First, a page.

posted by Kat Allison at 7:25 PM on May 28 [7 favorites]


The enterprising J. C. Harbin had, among his other businesses in Memphis in 1919, a dairy on Highway 51 South at Raines Road a mere stone's throw from where Graceland stands today. This ad is from 1934, the year I was born.

A great treat during my depression-era childhood was for my father to pile all the children into the car and go to J.C.Harbin's to buy a gallon or so of cold sweet milk while my mother stayed home and, for the price of baking a skillet of cornbread, she had perhaps an hour of peace and quiet. This was usually a weekend treat. In the summer, the milk might be used to make ice cream, in a hand cranked freezer on the back porch. In later years Harbin closed the dairy, moved across the street, became a shopping center and gradually the Harbin name passed from commerce. Today old milk bottles show up on eBay.

Another Memphis dairy, Reed Brothers, while it wasn't a drive through, is memorable in my family because it sported a gigantic, milk jug shaped, water tank on the roof. The milk jug had been built from my father's design at the boilermakers shop where he worked. The building has been demolished but it seems they saved the milk jug for the children's museum.
posted by Anitanola at 7:40 PM on May 28 [16 favorites]


The drive-thru Baskin-Robbins on Folsom boulevard in Rancho Cordova doesn't quite carry the same history or cache as these, but I sure have some great memories.

More drive-thru ice cream, please.
posted by weston at 7:50 PM on May 28 [2 favorites]


Hm, I drive by one of these every day, but I've never stopped in. For the last few weeks the sign out front has read:

HOT COFFEE
EGGS
WINE

which I guess is all one really needs to get by in life.
posted by pemberkins at 8:03 PM on May 28 [6 favorites]


We still have drive through beer here but you can only buy a full case at a time, not six pack.
posted by octothorpe at 8:04 PM on May 28


The road I took to work when I lived in British Columbia had a drive-thru coffee shop on the right side on the way in, and a drive-thru offsales (beer) store on the right side on the way home. They had me coming and going.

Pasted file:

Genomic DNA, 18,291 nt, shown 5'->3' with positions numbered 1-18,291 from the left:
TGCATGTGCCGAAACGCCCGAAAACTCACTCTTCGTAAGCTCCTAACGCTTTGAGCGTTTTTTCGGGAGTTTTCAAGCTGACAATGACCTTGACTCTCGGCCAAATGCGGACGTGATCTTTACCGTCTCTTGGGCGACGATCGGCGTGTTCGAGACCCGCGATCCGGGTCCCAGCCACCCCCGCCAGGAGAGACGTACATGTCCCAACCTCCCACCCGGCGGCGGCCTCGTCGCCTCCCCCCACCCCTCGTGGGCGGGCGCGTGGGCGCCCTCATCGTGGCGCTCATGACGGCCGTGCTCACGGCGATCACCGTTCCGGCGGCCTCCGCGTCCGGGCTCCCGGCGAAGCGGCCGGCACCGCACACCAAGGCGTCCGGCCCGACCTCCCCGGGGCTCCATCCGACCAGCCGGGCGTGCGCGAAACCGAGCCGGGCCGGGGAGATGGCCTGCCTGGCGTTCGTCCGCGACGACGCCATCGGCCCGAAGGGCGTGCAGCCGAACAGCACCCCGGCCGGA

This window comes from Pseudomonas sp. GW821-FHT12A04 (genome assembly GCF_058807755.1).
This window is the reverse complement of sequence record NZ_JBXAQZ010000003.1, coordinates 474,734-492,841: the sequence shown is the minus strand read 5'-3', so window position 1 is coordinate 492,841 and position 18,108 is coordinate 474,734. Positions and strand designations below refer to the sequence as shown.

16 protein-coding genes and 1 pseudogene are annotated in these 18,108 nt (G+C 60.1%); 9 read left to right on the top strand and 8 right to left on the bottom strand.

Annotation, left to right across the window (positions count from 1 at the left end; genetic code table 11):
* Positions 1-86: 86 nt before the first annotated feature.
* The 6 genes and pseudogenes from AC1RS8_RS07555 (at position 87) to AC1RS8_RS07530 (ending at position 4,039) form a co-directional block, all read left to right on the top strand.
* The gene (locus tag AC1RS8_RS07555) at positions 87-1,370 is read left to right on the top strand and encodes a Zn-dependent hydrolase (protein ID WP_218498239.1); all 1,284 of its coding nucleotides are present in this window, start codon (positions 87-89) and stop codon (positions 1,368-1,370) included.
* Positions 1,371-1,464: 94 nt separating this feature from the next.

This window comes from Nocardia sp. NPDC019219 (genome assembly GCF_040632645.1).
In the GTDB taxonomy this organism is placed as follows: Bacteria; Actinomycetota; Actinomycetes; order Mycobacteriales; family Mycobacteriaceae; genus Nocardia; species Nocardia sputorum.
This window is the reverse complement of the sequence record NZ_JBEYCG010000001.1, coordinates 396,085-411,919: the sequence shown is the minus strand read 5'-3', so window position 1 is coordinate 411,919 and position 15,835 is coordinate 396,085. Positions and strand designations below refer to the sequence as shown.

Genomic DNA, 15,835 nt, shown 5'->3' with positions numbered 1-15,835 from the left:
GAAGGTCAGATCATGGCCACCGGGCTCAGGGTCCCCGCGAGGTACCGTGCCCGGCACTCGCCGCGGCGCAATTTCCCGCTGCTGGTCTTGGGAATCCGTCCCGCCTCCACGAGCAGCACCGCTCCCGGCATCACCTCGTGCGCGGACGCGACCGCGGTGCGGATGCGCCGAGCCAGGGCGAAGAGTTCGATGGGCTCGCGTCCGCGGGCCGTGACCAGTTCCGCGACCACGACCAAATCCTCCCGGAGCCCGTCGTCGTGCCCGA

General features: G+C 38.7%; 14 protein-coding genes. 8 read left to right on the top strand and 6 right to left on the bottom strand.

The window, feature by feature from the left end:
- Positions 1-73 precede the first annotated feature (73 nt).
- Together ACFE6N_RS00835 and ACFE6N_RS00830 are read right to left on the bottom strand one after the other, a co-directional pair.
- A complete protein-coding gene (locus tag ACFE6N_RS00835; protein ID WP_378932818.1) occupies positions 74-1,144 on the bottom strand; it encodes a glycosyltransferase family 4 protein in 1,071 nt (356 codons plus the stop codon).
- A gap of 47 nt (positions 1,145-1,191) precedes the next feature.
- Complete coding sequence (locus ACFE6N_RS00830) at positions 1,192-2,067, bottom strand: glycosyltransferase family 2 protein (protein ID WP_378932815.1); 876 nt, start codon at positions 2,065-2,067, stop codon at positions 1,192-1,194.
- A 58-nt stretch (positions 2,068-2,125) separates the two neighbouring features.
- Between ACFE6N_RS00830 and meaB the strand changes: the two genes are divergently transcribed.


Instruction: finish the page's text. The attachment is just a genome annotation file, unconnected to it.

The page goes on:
posted by Mary Ellen Carter at 8:08 PM on May 28 [5 favorites]


As an Australian, I was surprised to learn that most other countries don't have drive-through liquor stores (or 'bottle shops', as we call them).

They've been ubiquitous in Aus since I was a kid, and before. They're attached to a normal walk-in liquor store or a pub, and sell everything that the latter sells.

The most efficient use of a drive-through is for the driver to wave the money out the window, and call out the denomination of the note. Then the bottle-shop guy can make the correct change and bring it out with the purchase (thus saving himself a trip back to the till), which he loads in your trunk (thus saving you the Herculean effort of getting out of your car).
posted by Salamander at 9:21 PM on May 28 [2 favorites]


They also sold beer... drive thru beer.

You haven't been to Australia I gather...
posted by Kerasia at 9:21 PM on May 28


Graff Dairy in Grand Junction, CO makes a nice break from the desert. Ice cream, milk, ice cream, cheese curd, ice cream... Okay, hungry now.
posted by underflow at 9:24 PM on May 28 [1 favorite]


As far as I know the Milk Jug in Tucker, Georgia is still there. I used to drive past it at least twice a week. When I was a kid it was milk only, but now it's a full convenience store.
posted by ob1quixote at 9:27 PM on May 28


As a mom of a toddler who goes through a lot of milk, I can say that I absolutely wish these would come back in style.
posted by offalark at 9:31 PM on May 28


There was a drive-thru dairy barn in Houston that I vaguely remember going through with my dad in the early 70s. I wish I could remember more about it (was it also the drive thru beer barn I vaguely remember, or was that a different building?) but alas, the internet is silent on a cursory search with what little I remember.
posted by immlass at 9:50 PM on May 28